2. Dear Shawn,

    I would like to express my deepest gratitude towards you.

    You’re truly making a difference in people’s life.

    As a response to your article, I would like to propose an idea:

    What we can prove is what matters most, because the weight of an argument rests on its evidence.

    This brings me to my concern: the article has no cited references. And, there are many peer reviewed studies that show the opposite of your arguments (the references below are a case in point).

    For instance, the negative effects of soy are shown when participants were given 15 servings a day. That amounts to 7 cups of tofu per day! But, when participants were given 2 servings per day, no negative effects were shown.

    My point being that people don’t usually eat 7 cups (or more) of tofu every day, so the article should specify what amount has negative effects.

    Your fan,
    Bryan

    Sources:
    • Shu XO, Zheng Y, Cai H, Gu K, Chen Z, Zheng W, Lu W. Soy Food Intake and Breast Cancer Survival. JAMA. 2009 Dec 9;302(22):2437-43.
    • Wu AH, Yu MC, Tseng CC, Pike MC. Epidemiology of soy exposures and breast cancer risk. Br J Cancer. 2008 Jan 15;98(1):9-14.
    • Nagata C, Shimizu H, Takami R, Hayashi M, Takeda N, Yasuda K. Dietary soy and fats in relation to serum insulin-like growth factor-1 and insulin-like growth factor-binding protein-3 levels in premenopausal Japanese women. Nutr Cancer. 2003;45(2):185-9.
    • Dewell A, Weidner G, Sumner MD, Barnard RJ, Marlin RO, Daubenmier JJ, Chi C, Carroll PR, Ornish D. Relationship of dietary protein and soy isoflavones to serum IGF-1 and IGF binding proteins in the Prostate Cancer Lifestyle Trial. Nutr Cancer. 2007;58(1):35-42.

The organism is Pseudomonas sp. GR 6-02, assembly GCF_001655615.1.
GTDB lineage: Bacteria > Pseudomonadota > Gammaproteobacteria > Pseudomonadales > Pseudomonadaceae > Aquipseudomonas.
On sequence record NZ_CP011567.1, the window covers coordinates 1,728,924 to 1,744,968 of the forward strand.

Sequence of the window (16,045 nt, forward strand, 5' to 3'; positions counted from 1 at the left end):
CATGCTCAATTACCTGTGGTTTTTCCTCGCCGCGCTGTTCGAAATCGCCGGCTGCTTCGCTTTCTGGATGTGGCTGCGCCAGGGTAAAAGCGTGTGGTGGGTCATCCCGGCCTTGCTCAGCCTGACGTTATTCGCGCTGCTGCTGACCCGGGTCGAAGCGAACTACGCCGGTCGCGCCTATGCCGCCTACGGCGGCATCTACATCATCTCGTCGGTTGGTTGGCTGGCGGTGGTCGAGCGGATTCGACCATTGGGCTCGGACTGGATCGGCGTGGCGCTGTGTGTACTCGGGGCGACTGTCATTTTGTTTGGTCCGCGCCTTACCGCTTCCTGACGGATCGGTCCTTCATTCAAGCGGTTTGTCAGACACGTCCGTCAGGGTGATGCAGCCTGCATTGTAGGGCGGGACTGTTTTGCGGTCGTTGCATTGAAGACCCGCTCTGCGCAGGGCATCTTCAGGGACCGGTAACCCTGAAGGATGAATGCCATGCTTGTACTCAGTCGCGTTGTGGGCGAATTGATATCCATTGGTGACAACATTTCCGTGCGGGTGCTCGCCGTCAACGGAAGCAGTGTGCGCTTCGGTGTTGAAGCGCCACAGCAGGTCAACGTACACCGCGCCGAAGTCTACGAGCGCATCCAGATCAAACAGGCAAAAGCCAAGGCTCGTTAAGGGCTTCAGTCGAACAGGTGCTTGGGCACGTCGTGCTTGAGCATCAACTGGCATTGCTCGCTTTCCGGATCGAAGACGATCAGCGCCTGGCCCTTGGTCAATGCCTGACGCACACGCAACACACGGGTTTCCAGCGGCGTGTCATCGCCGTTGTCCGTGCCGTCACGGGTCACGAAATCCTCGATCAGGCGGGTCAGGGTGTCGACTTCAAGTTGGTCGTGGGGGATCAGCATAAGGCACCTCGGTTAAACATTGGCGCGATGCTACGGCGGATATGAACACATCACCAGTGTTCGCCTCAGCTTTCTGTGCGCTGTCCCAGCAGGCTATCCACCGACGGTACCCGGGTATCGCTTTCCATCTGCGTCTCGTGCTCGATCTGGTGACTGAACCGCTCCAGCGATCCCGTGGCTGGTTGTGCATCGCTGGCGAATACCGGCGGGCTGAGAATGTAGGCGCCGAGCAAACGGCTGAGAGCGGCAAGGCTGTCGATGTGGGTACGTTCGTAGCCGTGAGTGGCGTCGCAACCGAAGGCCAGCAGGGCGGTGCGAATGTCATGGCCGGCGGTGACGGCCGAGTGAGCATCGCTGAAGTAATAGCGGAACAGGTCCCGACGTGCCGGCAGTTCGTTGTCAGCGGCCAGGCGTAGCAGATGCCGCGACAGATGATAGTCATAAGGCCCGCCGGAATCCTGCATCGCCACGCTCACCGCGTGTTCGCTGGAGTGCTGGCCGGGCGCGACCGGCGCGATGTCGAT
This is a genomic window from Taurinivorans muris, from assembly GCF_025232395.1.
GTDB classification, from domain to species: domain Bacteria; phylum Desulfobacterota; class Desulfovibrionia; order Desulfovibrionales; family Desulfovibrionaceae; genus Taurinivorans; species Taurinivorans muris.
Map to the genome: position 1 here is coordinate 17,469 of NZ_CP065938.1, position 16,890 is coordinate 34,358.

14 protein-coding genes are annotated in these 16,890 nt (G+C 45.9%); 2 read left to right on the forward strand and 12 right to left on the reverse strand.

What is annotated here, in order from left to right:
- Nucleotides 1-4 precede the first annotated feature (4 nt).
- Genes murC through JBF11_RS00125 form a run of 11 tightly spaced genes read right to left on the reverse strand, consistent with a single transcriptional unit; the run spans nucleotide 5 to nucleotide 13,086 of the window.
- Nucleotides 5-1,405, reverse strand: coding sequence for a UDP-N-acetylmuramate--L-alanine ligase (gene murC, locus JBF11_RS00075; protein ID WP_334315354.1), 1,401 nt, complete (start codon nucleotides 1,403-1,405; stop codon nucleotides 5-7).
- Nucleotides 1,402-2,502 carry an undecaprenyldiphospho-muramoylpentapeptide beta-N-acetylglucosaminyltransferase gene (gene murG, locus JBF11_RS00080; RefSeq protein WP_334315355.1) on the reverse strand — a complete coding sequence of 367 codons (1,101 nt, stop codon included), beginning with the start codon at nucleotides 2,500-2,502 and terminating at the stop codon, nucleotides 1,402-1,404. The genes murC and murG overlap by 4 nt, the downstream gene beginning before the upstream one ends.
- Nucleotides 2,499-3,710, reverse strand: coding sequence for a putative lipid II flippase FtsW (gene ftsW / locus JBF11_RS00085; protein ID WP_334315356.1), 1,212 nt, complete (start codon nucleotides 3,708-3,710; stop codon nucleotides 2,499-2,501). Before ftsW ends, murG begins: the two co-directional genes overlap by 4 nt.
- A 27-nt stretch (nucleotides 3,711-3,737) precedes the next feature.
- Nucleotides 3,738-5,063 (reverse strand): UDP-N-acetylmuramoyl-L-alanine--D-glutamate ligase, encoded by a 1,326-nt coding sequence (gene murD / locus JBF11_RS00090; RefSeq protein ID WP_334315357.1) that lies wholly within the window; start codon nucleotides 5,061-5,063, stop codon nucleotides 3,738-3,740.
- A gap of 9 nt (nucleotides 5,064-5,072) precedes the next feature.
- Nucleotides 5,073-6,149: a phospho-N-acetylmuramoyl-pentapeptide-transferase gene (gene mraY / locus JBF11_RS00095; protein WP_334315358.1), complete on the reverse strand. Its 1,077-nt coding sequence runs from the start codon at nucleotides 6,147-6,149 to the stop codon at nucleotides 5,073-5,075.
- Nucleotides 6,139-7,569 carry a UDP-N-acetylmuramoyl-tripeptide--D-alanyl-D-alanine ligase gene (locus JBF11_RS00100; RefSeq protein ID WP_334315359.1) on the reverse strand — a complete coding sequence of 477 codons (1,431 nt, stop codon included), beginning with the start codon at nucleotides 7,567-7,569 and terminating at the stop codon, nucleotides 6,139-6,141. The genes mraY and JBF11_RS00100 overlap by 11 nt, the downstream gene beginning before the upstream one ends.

• Arjmandi BH, Khalil DA, Smith BJ, Lucas EA, Juma S, Payton ME, Wild RA. Soy Protein Has a Greater Effect on Bone in Postmenopausal Women Not on Hormone Replacement Therapy, as Evidenced by Reducing Bone Resorption and Urinary Calcium Excretion. J Clin Endocrinol Metab. 2003 Mar;88(3):1048-54.
    • Maskarinec G, Takata Y, Murphy SP, Franke AA, Kaaks R. Insulin-like growth factor-1 and binding protein-3 in a 2-year soya intervention among premenopausal women. Br J Nutr. 2005 Sep;94(3):362-7.

  3. Hi Shawn I came across this website where the Hufftington Post says soy is good for you. I remember in one of your podcasts you invited Arianna Hufftington as a speaker. I’m a little confused.

  4. What about edamame? It’s not broken into any other form. Is this still horrible? And also, you didn’t answer one of the questions above about sprouted tofu. Should I be staying away from that too? Thank you for your wisdom and generosity with your knowledge. Bits been helping me in ways you can’t imagine